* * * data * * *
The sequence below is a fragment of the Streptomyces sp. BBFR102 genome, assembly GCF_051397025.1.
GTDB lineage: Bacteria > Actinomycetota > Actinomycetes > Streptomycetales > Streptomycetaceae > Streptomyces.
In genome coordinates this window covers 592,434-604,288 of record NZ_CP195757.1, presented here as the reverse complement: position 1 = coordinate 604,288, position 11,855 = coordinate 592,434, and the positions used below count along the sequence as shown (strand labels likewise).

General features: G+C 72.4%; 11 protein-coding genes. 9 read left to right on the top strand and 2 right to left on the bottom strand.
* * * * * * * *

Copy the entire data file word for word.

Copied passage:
The sequence below is a fragment of the Streptomyces sp. BBFR102 genome, assembly GCF_051397025.1.
GTDB lineage: Bacteria > Actinomycetota > Actinomycetes > Streptomycetales > Streptomycetaceae > Streptomyces.
In genome coordinates this window covers 592,434-604,288 of record NZ_CP195757.1, presented here as the reverse complement: position 1 = coordinate 604,288, position 11,855 = coordinate 592,434, and the positions used below count along the sequence as shown (strand labels likewise).

General features: G+C 72.4%; 11 protein-coding genes. 9 read left to right on the top strand and 2 right to left on the bottom strand.